Some students might dread the return to school following the long holiday break. For kids at Acera School, it was different. Students of the K-8 STEM school in Winchester spent the first morning back in the company of Sir Fraser Stoddart, recipient of the 2016 Nobel Prize in chemistry.
During his visit, Dr. Stoddart toured Acera during its weekly “Creativity Morning,” when students engage in electives such as electronics, music and theater, woodshop and engineering, and stop animation. He then met with middle school students to share his path from growing up outside of Edinburgh, Scotland to receiving the Nobel Prize. During the 90-minute discussion, Stoddart highlighted the importance of mentorship, finding big problems to solve, and taking on the unknown.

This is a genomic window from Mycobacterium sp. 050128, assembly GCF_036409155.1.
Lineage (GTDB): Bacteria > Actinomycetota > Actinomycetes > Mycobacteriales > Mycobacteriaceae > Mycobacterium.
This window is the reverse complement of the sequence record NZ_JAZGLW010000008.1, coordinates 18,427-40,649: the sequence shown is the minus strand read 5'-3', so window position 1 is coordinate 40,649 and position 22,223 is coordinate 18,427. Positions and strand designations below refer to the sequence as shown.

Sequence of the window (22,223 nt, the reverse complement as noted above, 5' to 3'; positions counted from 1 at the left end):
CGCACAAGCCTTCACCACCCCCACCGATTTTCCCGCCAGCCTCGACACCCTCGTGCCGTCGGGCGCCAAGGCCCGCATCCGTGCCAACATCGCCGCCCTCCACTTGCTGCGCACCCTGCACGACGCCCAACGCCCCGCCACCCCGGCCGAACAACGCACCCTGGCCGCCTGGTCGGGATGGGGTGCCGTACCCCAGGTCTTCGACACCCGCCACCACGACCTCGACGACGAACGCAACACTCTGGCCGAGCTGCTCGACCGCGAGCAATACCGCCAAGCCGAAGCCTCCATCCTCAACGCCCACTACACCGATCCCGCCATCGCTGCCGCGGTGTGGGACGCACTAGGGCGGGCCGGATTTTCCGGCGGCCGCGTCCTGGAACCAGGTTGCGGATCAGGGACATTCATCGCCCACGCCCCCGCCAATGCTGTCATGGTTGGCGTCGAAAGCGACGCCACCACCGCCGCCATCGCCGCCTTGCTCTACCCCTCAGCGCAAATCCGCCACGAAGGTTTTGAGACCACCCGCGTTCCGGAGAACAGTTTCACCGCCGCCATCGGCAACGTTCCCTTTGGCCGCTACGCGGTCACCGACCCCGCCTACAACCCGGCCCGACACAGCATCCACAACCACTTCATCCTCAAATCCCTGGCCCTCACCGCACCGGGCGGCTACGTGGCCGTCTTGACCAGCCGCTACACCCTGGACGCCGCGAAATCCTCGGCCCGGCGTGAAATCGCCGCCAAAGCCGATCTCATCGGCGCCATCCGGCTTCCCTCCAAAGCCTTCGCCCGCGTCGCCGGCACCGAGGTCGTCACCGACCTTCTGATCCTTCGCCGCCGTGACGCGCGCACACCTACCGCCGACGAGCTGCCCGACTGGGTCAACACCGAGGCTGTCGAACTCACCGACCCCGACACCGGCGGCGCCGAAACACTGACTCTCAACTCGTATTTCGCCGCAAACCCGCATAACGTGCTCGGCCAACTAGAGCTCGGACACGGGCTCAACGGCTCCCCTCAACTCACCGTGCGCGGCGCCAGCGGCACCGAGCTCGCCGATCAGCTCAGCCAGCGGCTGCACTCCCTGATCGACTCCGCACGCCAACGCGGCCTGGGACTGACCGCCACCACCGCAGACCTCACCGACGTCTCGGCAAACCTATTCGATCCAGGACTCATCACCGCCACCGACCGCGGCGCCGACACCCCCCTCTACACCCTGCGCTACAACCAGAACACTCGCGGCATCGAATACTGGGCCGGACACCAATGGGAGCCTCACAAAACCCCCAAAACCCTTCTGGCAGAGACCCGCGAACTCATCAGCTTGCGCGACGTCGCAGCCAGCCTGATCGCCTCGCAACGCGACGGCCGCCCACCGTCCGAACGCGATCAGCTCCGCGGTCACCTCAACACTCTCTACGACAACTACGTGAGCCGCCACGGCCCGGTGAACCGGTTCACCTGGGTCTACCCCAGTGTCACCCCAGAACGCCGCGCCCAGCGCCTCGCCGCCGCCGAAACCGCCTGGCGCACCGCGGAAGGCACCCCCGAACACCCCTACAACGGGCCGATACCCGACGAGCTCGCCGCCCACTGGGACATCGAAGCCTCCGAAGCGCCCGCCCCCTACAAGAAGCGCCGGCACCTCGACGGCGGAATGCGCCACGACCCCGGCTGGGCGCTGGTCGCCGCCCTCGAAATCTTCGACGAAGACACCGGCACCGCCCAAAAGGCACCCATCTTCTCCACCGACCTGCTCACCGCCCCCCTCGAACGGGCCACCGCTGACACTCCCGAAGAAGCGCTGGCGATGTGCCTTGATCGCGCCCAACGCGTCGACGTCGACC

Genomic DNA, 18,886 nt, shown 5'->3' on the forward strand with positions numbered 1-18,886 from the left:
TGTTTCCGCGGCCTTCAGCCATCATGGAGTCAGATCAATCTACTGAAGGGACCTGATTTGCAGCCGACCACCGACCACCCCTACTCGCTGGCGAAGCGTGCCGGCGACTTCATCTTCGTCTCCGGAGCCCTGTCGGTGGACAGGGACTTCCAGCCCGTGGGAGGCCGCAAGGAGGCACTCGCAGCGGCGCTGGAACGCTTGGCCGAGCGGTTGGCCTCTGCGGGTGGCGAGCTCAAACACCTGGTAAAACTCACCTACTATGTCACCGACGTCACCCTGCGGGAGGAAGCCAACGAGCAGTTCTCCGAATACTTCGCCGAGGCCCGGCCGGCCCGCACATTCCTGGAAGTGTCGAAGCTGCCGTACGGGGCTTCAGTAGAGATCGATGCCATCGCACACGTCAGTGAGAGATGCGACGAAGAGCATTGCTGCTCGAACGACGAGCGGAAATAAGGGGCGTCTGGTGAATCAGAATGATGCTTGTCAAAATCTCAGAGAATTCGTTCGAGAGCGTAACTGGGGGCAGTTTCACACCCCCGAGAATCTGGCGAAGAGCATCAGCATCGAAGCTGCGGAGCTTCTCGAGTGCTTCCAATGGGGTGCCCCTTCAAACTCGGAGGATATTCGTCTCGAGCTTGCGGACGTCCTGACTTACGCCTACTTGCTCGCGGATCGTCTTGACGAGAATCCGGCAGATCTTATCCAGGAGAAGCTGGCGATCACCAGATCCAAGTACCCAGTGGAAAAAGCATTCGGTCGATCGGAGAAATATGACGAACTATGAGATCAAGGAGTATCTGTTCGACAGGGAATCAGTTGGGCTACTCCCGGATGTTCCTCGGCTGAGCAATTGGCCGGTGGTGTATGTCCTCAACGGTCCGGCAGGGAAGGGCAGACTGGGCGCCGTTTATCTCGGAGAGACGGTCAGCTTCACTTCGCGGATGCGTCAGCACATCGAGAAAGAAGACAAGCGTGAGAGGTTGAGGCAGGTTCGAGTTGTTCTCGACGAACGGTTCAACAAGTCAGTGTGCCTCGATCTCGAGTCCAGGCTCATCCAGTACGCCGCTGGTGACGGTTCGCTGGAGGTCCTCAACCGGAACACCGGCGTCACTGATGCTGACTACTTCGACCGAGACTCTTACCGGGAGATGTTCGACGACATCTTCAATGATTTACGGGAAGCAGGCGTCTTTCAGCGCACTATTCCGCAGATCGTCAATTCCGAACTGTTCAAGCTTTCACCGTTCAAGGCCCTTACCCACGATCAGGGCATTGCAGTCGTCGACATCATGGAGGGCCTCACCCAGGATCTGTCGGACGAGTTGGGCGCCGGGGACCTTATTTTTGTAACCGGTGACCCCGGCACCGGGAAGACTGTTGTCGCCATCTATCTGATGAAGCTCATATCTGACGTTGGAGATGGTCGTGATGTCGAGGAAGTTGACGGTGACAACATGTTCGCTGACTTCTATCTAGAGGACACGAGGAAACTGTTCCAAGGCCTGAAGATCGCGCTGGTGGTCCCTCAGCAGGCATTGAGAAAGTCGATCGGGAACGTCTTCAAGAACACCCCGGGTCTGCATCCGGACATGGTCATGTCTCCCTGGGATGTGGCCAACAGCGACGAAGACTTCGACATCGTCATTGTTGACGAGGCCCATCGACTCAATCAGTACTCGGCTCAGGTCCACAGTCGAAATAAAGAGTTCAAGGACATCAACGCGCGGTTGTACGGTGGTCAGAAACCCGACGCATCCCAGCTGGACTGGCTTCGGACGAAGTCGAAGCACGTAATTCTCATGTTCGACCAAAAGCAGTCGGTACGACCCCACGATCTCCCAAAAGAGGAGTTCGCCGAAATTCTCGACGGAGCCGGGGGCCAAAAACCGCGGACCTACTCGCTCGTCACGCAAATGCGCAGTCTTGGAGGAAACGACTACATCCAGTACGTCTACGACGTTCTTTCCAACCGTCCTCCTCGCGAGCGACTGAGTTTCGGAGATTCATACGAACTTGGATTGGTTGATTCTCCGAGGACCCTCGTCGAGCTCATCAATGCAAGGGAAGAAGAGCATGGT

“Doing your own thing — doing something new — is so important,” explained Stoddart. “You can bring something transformative to your community, and to the world.”
Stoddart also offered guidance for life in general, stressing the importance of kindness, diversity, respect, and collaboration. He then expressed his admiration for the inquiry-based learning taking place at Acera.
“What you are doing here, letting students take ownership of their learning, is what we need to do across all of academia,” he said.
Dr. Stoddart has mentored 450 undergraduate and graduate students and postdoctoral fellows during his career. He has more than 1150 publications and has launched two startup companies. Stoddart was honored by Her Majesty Queen Elizabeth II as a Knight-Bachelor in her 2007 New Year’s Honors List for his services to chemistry and molecular nanotechnology.